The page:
WEDNESDAY, July 24, 2019 (HealthDay News) — Following a Mediterranean diet in pregnancy does not reduce the risk for adverse maternal and offspring complications but may reduce the odds of gestational diabetes, according to a study published online July 23 in PLOS Medicine.
Bassel H. Al Wattar, M.D., from Queen Mary University of London, and colleagues randomly assigned 1,252 women to either a Mediterranean-style diet or usual care. At 18, 20, and 28 weeks of gestation, all participants received individualized dietary advice.
The researchers observed no significant reductions in the composite maternal (adjusted odds ratio [aOR], 0.76; 95 percent confidence interval [CI], 0.56 to 1.03; P = 0.08) or composite offspring (aOR, 0.79; 95 percent CI, 0.58 to 1.08; P = 0.14) outcomes. A reduction was noted in the odds of gestational diabetes (aOR, 0.65; 95 percent CI, 0.47 to 0.91; P = 0.01); no reductions were seen in other components of the composite outcome. Compared with controls, mothers in the intervention group gained less gestational weight (adjusted difference, −1.2 kg; 95 percent CI, −2.2 to −0.2; P = 0.03). A significant reduction was seen in gestational diabetes (OR, 0.67; 95 percent CI, 0.53 to 0.84) when pooling findings with those from the Effect of Simple, Targeted Diet in Pregnant Women With Metabolic Risk Factors on Pregnancy Outcomes trial and similar trials.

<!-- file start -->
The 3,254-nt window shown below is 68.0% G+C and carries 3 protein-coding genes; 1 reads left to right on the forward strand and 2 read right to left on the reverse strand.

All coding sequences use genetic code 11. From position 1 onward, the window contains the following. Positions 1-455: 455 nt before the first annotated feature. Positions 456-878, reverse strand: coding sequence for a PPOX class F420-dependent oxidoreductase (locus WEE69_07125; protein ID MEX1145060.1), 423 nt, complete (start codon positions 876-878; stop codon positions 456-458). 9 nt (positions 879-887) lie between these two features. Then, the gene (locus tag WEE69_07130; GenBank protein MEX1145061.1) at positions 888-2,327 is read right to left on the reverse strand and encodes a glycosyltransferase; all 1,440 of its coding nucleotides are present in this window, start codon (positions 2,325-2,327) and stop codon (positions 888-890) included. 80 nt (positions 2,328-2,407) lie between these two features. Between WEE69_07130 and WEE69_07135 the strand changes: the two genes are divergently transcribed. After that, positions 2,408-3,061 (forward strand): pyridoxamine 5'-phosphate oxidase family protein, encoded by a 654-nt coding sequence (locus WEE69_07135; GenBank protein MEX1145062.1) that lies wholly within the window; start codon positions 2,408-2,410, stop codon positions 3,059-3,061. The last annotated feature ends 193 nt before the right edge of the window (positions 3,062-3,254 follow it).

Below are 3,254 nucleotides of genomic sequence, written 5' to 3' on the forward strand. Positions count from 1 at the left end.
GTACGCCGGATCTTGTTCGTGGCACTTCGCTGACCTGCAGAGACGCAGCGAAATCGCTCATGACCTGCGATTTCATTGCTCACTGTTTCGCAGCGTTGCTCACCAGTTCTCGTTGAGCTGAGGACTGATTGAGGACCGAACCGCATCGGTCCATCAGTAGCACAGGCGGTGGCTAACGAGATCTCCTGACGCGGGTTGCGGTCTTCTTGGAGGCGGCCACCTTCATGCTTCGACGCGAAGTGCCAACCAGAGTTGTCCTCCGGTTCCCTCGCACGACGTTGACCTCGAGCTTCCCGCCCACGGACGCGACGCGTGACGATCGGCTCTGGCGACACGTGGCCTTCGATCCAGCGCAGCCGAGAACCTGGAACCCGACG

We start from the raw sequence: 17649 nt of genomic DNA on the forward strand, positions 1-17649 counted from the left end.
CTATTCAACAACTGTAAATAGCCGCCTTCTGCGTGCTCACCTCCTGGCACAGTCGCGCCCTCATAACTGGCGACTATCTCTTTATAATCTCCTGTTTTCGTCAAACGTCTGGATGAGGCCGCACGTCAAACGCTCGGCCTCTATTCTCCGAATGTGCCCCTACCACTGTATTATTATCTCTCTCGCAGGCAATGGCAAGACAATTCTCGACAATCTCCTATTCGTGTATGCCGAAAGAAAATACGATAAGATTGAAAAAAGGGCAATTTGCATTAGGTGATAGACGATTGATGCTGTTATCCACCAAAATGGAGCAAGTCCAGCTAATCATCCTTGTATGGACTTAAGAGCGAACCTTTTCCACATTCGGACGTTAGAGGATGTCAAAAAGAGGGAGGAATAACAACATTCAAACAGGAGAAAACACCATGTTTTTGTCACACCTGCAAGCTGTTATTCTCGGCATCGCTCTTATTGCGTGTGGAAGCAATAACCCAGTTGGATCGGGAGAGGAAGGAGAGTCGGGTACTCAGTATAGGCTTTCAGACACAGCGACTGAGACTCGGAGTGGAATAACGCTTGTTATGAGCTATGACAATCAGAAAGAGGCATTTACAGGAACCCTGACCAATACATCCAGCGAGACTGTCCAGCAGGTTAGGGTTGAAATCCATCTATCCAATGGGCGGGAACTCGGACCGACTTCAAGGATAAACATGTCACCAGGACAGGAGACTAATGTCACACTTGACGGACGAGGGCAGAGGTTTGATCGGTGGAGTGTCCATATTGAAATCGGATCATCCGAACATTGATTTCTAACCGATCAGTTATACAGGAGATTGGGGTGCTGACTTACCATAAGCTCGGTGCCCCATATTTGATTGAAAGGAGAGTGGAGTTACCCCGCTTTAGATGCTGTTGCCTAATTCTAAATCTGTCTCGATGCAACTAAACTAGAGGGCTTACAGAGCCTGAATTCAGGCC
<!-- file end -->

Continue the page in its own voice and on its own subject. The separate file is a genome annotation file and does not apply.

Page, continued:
“Although we did not find any differences between the groups in short-term offspring outcomes, we do not know the potential impact of in utero exposure to the various dietary components of the intervention on long-term outcomes such as childhood obesity and other conditions such as asthma and allergy disorders in the offspring,” the authors write.
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